The battles are triggered by visible enemies that hang around the areas. To fight the battle you are transferred to a separate fighting screen, where the battle menus become available. After your attack gauge fills, you can execute an action. Sounds familiar? Yup, looks like the same thing, but that's not exactly how it goes. You have the long menus with different techniques and magics, but what you will very likely be using for the majority of the game is the 'auto-attack'. That let's the game to choose the tricks to be executed. This works really well in all the regular battles, but it also makes them into quite monotonic x-hitting-party. And if you have a plan of not using the auto-option.. well, it's very likely not going to work. Both sides execute attacks in such a speed, that selecting things manually is just doomed. More than selecting your actions, you will be concentrating into changing what they call paradigms.

Paradigms are combinations of character classes. (There are six different ones from medics to boosters. In the character developing system the classes have their own sphere path through which to learn things.) You can have max three characters in the battle team at the same time, so the paradigms are a combination of three classes, which you can choose freely. Changing the paradigm to right ones at the right time is the strategical part of the battle -and essential. In the heath of a battle you might need to change from offence to defence/healing rather fast.
The difficulty level is quite well balanced: if you go shaking your fist to something obviously bigger than you without doing some grinding you will get butchered. But you can survive most of them easily, if you find out their weaknesses (makes everything faster and less painful) or if your party is extremely stong (which isn't that easy to achieve, since the crystarium will grow with the story, and building the weaponary is slow). Only the hardest marks -the huntable special things- are ridiculously hard. Oh and the camera follows the battles perfectly, which is rare but always a wonderful thing.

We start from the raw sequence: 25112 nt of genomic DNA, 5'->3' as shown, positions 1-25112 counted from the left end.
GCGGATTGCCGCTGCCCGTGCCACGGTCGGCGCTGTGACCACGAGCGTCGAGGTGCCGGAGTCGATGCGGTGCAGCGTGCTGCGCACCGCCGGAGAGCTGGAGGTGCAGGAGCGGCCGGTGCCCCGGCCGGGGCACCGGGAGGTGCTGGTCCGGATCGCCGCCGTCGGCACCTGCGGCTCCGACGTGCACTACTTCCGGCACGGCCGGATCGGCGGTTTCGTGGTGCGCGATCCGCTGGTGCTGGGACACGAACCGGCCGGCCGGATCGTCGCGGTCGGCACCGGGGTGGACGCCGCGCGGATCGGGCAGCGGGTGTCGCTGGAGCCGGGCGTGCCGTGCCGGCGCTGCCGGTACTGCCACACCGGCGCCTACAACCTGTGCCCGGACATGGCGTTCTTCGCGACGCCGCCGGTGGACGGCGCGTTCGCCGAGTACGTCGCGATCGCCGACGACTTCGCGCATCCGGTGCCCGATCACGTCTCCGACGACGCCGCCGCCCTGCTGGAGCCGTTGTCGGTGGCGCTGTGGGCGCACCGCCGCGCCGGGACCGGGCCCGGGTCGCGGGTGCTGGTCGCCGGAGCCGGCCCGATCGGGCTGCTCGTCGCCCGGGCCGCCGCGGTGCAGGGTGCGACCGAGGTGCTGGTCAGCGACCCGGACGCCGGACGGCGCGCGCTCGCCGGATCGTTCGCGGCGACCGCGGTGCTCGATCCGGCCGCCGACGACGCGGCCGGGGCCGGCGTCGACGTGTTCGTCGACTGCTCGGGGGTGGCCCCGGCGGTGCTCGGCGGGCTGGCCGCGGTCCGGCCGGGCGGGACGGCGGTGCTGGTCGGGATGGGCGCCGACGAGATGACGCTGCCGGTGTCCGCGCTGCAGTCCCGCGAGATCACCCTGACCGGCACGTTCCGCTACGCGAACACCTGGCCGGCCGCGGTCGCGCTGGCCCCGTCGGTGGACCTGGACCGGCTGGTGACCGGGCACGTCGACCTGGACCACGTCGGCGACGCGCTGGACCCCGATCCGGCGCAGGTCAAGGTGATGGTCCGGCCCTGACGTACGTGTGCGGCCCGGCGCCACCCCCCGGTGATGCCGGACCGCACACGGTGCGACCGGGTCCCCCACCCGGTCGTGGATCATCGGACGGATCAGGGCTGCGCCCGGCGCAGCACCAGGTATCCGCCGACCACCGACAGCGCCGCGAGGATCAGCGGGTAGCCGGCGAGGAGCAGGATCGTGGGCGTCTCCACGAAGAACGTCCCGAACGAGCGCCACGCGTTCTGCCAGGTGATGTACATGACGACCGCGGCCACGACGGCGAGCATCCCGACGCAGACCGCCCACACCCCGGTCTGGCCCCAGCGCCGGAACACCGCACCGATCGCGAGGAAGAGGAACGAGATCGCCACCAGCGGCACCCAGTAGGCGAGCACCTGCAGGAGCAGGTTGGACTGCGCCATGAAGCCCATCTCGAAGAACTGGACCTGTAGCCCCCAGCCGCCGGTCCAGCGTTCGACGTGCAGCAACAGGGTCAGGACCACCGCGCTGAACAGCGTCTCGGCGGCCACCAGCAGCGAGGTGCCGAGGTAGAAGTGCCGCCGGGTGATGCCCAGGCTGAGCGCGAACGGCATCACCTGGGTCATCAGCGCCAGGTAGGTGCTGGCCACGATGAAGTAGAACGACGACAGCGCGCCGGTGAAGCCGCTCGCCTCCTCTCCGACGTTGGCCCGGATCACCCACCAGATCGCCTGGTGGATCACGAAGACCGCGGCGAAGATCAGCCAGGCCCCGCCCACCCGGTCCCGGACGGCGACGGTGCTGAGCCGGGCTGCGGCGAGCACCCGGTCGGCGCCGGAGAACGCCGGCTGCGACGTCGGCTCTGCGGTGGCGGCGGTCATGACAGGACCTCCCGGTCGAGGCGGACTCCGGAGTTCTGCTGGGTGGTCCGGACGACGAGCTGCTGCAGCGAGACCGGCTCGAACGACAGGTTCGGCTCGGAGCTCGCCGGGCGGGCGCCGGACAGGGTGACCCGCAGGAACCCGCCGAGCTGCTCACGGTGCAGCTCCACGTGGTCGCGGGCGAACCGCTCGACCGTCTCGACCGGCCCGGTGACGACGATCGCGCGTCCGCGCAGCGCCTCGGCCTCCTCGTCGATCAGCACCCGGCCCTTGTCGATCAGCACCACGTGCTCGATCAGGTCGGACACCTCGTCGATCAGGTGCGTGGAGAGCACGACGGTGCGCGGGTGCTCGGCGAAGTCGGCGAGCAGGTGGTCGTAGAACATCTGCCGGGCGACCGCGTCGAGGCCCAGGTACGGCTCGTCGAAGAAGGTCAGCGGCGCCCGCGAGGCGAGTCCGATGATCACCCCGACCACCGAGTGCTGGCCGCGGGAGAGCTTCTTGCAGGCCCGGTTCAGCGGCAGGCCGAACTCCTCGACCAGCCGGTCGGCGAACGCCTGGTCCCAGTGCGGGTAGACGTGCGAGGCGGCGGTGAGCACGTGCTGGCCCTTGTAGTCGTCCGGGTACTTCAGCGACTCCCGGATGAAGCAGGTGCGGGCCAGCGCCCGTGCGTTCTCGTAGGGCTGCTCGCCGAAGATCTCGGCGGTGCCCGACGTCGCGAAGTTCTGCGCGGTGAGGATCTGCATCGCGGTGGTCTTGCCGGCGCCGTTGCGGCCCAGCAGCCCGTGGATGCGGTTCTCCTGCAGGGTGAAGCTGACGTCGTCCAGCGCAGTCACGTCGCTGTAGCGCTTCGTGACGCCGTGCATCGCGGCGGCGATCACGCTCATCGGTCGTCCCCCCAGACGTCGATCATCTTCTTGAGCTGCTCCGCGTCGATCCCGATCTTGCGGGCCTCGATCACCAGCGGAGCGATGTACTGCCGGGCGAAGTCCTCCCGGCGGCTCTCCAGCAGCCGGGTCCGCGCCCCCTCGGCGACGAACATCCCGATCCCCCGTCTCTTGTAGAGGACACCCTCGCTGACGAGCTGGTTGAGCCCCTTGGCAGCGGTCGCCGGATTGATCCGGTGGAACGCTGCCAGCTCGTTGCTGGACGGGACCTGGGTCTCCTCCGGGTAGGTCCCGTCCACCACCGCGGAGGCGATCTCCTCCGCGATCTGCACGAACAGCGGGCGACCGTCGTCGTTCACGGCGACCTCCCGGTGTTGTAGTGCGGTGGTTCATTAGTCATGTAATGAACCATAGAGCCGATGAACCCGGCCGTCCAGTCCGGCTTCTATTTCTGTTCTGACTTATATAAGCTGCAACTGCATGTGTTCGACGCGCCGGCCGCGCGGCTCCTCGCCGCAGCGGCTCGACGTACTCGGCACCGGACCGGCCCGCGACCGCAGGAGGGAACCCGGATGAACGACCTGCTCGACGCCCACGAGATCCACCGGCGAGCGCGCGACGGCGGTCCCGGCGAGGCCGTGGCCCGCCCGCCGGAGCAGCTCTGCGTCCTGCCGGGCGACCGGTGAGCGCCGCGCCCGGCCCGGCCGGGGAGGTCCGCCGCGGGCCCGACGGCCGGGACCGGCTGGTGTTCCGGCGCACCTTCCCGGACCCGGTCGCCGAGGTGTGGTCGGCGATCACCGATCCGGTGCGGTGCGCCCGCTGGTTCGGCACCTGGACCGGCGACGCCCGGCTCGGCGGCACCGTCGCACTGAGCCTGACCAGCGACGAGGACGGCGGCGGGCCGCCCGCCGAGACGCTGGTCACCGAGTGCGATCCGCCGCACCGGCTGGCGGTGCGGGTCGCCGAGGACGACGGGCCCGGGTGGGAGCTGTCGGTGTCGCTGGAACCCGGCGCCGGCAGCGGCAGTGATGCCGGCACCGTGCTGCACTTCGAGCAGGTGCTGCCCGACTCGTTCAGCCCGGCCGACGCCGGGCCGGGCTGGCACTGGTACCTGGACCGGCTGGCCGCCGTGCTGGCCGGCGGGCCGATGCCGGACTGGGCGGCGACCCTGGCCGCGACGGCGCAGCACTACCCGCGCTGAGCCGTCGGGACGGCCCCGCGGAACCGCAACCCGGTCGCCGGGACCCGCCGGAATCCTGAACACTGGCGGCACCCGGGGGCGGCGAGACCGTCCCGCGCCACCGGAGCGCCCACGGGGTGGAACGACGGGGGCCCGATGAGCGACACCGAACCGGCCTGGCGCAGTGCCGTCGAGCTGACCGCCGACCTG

The huge summons with flashy videos have been a big part of the series for quite a while. This time they are called Eidolons, the beasts that come to get the l'Cie out of their misery, in a way or another. Their styling is really nice, and from their actual beast form they shift into a mechanical thing; like the Shiva twins turning into a motorcycle. Their effect in battle is the same as before: in a thight place they might save you, but you can also play the whole game without using them. This time there is only one per character, but in the end, that's quite enough.

The game is very stright forward, almost a tunnel. The only extra stuff to do is to build up your weapons and to hunt down the marks (big beasts running wild). There is also an arena kind of place.. where you can face a pile of big beasts. Yay. Riding with chocobos is very limited as well, and mini games.. ... there really isn't any. The world is very beautiful, and the makers have tried to incorporate different areas, like underground, snow and city view. But unlike in previous parts of FF, most of the places you run though once and won't be able to return later to, which is a big shame. The free travelling has been one of the greatest things in the FF, so to have it as limited as it is in XIII makes the whole game feel much smaller, and well, tunnelous.
On the sound side everything was just fine from the voice actors to music. No forever living musical pieces this time though: all of it blended to the game so that one can't recall any of it. But it supported the gaming experience very well nevertheless.

So it's the prettiest tunnel-run made, but a small let down to FF fans. But if you stop being a critical arse, you will still find a pile of good enjoyable things in the game, which make it above average. If you manage to bear though the face-palmable talking parts.